Tyler takes administrative route to influence Maryland post puts her among decision-makers

December 23, 1992|By Milton Kent | Milton Kent,Staff Writer

Call Sue Tyler the practical warrior.

In 1976, when the first wave of money began to flow into the women's athletic program at the University of Maryland because of the implementation of Title IX, a number of female coaches marched and protested in front of Cole Field House, decrying the school's decision to pump those funds into scholarships, rather than uniforms and equipment and coaches' salaries.

But not Tyler, who was coaching the school's women's lacrosse and field hockey teams. She thought the best way to influence the system was to be a part of it.

"My philosophic belief was as long as men got it, women should as well," said Tyler, 44, who is now the No. 2 official in the athletic department. "I wanted to stay and try to help the administration run women's sports the way it should be.

"I'm not a rabble-rouser or a bra-burner. I want what's equitable and fair. But I don't want it at someone's expense. I don't want to say, 'Get rid of all men's sports and only do women's.' I think it's only right that women have whatever men have."

That's not to say that Tyler, Maryland's senior associate athletic director, thinks that all is well for women in athletics.

Tyler -- who coached the women's lacrosse and field hockey teams to national championships in 1986 and 1987, as well as a 1981 lacrosse championship -- says women make many more sacrifices than men to take part in athletics.

The cost can be particularly high in administration and coaching, where Tyler has spent most of her working life.

"Some are willing to do it and some are not," said Tyler, who said she worked 10 to 12 hours a day nearly year-round when she coached. "I was willing to give up an awful lot for a long time to work in coaching.

"By the time you get home and fix dinner and make recruiting calls and do paperwork and reading, you don't have a life of your own."

Tyler says that if it weren't for the patience and understanding of her husband, Dennis Casey, an administrator at Montgomery College in Rockville, her struggle to balance her home and work schedules would be nearly impossible.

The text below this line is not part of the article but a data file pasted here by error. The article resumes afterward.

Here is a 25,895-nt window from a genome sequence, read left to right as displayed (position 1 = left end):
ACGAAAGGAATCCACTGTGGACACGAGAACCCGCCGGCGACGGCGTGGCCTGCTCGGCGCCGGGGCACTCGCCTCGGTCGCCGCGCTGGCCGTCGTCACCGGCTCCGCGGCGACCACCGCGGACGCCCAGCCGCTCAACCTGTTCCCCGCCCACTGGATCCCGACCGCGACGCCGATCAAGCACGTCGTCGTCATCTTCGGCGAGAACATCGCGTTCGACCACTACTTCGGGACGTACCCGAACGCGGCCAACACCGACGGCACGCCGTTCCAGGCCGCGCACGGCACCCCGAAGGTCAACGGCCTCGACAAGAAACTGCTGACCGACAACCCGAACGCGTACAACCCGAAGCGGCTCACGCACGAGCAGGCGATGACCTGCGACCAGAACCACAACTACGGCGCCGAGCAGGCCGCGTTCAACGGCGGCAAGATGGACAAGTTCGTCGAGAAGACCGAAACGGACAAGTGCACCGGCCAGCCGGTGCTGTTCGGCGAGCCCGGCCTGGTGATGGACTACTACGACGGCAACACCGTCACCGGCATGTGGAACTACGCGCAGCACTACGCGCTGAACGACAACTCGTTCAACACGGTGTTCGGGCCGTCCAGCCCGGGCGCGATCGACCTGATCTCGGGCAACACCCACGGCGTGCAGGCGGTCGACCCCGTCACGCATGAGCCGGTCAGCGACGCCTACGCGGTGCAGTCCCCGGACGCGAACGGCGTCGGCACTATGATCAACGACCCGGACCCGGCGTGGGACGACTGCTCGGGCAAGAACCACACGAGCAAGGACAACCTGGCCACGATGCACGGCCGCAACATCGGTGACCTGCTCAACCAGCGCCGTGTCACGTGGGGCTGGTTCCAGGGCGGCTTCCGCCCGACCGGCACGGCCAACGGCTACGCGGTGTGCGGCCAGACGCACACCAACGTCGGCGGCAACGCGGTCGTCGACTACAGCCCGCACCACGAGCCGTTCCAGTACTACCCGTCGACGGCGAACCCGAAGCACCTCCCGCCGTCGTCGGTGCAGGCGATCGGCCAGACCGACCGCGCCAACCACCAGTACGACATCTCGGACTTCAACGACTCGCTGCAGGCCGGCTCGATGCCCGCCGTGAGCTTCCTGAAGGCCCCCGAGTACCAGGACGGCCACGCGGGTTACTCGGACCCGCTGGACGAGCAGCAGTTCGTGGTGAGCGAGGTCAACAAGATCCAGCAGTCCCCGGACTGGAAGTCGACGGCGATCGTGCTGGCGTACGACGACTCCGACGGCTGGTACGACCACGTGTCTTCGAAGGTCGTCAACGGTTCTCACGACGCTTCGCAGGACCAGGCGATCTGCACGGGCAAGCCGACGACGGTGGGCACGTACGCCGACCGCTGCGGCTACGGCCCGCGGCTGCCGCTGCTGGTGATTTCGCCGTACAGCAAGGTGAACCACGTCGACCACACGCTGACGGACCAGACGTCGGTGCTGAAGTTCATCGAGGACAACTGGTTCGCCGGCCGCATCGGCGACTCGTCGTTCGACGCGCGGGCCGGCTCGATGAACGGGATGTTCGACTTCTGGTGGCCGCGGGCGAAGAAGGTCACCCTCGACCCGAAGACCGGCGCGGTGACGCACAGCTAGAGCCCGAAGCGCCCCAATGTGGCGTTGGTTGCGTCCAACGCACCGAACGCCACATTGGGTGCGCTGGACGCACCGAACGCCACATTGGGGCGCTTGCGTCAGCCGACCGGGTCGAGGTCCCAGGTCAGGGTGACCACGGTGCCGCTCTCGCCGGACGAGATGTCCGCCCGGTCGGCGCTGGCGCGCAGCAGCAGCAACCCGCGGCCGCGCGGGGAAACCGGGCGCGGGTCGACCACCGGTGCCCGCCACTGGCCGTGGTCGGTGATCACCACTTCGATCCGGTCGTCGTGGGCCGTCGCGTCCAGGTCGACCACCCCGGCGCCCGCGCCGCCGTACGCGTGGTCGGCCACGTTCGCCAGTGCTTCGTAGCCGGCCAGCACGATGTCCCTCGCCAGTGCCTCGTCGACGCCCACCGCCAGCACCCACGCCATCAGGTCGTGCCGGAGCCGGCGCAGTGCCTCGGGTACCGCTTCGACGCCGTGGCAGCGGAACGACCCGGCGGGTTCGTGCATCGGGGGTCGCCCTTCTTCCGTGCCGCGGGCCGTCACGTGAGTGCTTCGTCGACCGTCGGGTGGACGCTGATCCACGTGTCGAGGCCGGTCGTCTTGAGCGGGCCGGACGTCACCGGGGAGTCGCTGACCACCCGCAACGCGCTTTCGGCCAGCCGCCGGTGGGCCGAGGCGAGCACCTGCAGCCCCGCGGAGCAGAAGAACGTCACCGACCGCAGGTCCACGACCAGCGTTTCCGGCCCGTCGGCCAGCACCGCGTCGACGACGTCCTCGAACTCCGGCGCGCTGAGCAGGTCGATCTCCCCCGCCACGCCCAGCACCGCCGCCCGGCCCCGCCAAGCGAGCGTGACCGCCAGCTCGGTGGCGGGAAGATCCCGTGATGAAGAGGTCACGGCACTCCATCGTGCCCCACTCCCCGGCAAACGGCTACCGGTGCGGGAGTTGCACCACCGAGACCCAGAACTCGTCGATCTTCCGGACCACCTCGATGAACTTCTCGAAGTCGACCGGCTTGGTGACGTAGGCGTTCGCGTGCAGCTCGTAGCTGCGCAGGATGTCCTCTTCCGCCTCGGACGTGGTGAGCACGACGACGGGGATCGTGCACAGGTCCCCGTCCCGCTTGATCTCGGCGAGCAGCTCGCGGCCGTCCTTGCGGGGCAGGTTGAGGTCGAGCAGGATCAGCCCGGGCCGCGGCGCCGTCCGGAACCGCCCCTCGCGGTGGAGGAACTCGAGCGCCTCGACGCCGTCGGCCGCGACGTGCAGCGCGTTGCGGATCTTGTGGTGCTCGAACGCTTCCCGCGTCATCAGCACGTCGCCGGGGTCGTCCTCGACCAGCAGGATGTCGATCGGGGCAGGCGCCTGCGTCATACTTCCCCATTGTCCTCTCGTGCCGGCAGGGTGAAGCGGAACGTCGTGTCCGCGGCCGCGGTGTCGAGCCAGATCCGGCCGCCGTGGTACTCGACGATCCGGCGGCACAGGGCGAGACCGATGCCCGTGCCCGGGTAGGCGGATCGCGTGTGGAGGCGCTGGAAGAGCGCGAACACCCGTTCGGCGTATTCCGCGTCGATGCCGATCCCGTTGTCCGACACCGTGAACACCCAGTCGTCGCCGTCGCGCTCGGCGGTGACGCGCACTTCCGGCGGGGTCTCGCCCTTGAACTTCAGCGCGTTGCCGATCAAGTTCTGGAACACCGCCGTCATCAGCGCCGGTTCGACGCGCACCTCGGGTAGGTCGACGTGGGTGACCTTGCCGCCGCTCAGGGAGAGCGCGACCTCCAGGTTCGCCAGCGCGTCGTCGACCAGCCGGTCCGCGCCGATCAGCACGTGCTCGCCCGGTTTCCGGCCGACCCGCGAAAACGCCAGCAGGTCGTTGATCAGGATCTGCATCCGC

"I'm fortunate in that Dennis meets me more than halfway," said Tyler, whose son, Andrew, is 2. "There are not a lot of men like him and it took me a long time to find him. There are not a lot of people who are willing to make sacrifices or do laundry all the time."

In 1990, when former athletic director Lew Perkins left College Park for the University of Connecticut, Tyler was appointed interim athletic director.

Had she been hired to the permanent position, Tyler would have been the first woman to head a Division I-A athletic department with big-time football and basketball programs. Since then, Barbara Hedges at Washington and Merrily Dean Baker at Michigan State have become athletic directors.

But Tyler took herself out of the running, citing her own relative inexperience at running an athletic department as well as her sense that neither Maryland and its alumni nor the field of athletics was ready for such a big step.

"Maybe I was wrong, but those women [Hedges and Baker] are stronger than I am," Tyler said. "Both of those women have had a lot more administrative experience and a lot more experience handling money. I took myself out through my own knowledge of myself and what I thought the university should have. And Barbara or Merrily would have been fine here."

Tyler, who coordinates Maryland's compliance with NCAA rules, doesn't rule out the possibility that someday she'll run an athletic department, but she says it would probably be on either the Division I-AA, II or III level, where the scope of the program and the pressures would be smaller.

Tyler said she received some pleasant surprises during the three months she held the interim post, before Andy Geiger took over in October 1990.

Among them were that the two coaches she had expected to give a female athletic director the most difficult time -- Gary Williams, the men's basketball coach, and former football coach Joe Krivak -- were the easiest coaches to deal with.

"We argued. But it was professional," Tyler said. "I expected that they were going to get outraged if I said no. But they were terrific."

Still, Tyler recognizes that the pressures of managing big-time football and men's basketball may be used as barriers to keep women from power positions in athletic management.

"Does a male coach want to listen to a female tell them how to run their sport? They can listen to me, because I've earned the respect as a coach as somebody who's been standing right beside them working through things," said Tyler.

"But if I'd come in from the cold or if I'd come in 15 years ago, or 10 years ago, it would have been different. It's just now that some coaches are able to accept the opinions of a woman and look at things a little differently."

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